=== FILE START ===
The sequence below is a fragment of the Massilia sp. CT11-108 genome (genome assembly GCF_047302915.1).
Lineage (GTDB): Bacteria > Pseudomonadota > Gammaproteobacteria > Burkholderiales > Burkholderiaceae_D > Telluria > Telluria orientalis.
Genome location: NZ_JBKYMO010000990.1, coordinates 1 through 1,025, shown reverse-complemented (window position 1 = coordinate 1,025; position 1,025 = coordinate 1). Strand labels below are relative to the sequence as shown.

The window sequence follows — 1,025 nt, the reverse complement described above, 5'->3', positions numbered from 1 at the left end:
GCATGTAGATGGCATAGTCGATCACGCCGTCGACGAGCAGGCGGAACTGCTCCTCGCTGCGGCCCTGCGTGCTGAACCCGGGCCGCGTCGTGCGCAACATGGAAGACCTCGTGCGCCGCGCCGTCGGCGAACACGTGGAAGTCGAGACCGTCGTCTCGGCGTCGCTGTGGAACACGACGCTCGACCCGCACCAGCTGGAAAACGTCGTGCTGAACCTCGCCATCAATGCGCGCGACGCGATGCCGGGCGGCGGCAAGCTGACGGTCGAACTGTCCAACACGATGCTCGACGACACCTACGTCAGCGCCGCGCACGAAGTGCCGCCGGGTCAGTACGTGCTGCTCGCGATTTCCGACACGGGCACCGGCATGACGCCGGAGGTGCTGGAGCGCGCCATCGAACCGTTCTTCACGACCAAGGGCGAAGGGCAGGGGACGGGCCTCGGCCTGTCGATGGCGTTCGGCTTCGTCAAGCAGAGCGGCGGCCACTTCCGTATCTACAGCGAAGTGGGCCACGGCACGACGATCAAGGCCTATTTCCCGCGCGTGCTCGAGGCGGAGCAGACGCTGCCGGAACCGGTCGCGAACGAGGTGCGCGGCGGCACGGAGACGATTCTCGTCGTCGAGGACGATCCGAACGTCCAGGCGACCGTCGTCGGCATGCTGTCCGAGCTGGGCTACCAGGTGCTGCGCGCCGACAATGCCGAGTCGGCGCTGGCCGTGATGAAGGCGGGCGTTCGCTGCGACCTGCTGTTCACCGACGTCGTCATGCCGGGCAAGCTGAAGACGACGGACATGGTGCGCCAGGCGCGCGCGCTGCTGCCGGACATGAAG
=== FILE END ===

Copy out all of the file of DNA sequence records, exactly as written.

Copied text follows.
The sequence below is a fragment of the Massilia sp. CT11-108 genome (genome assembly GCF_047302915.1).
Lineage (GTDB): Bacteria > Pseudomonadota > Gammaproteobacteria > Burkholderiales > Burkholderiaceae_D > Telluria > Telluria orientalis.
Genome location: NZ_JBKYMO010000990.1, coordinates 1 through 1,025, shown reverse-complemented (window position 1 = coordinate 1,025; position 1,025 = coordinate 1). Strand labels below are relative to the sequence as shown.

The window sequence follows — 1,025 nt, the reverse complement described above, 5'->3', positions numbered from 1 at the left end:
GCATGTAGATGGCATAGTCGATCACGCCGTCGACGAGCAGGCGGAACTGCTCCTCGCTGCGGCCCTGCGTGCTGAACCCGGGCCGCGTCGTGCGCAACATGGAAGACCTCGTGCGCCGCGCCGTCGGCGAACACGTGGAAGTCGAGACCGTCGTCTCGGCGTCGCTGTGGAACACGACGCTCGACCCGCACCAGCTGGAAAACGTCGTGCTGAACCTCGCCATCAATGCGCGCGACGCGATGCCGGGCGGCGGCAAGCTGACGGTCGAACTGTCCAACACGATGCTCGACGACACCTACGTCAGCGCCGCGCACGAAGTGCCGCCGGGTCAGTACGTGCTGCTCGCGATTTCCGACACGGGCACCGGCATGACGCCGGAGGTGCTGGAGCGCGCCATCGAACCGTTCTTCACGACCAAGGGCGAAGGGCAGGGGACGGGCCTCGGCCTGTCGATGGCGTTCGGCTTCGTCAAGCAGAGCGGCGGCCACTTCCGTATCTACAGCGAAGTGGGCCACGGCACGACGATCAAGGCCTATTTCCCGCGCGTGCTCGAGGCGGAGCAGACGCTGCCGGAACCGGTCGCGAACGAGGTGCGCGGCGGCACGGAGACGATTCTCGTCGTCGAGGACGATCCGAACGTCCAGGCGACCGTCGTCGGCATGCTGTCCGAGCTGGGCTACCAGGTGCTGCGCGCCGACAATGCCGAGTCGGCGCTGGCCGTGATGAAGGCGGGCGTTCGCTGCGACCTGCTGTTCACCGACGTCGTCATGCCGGGCAAGCTGAAGACGACGGACATGGTGCGCCAGGCGCGCGCGCTGCTGCCGGACATGAAG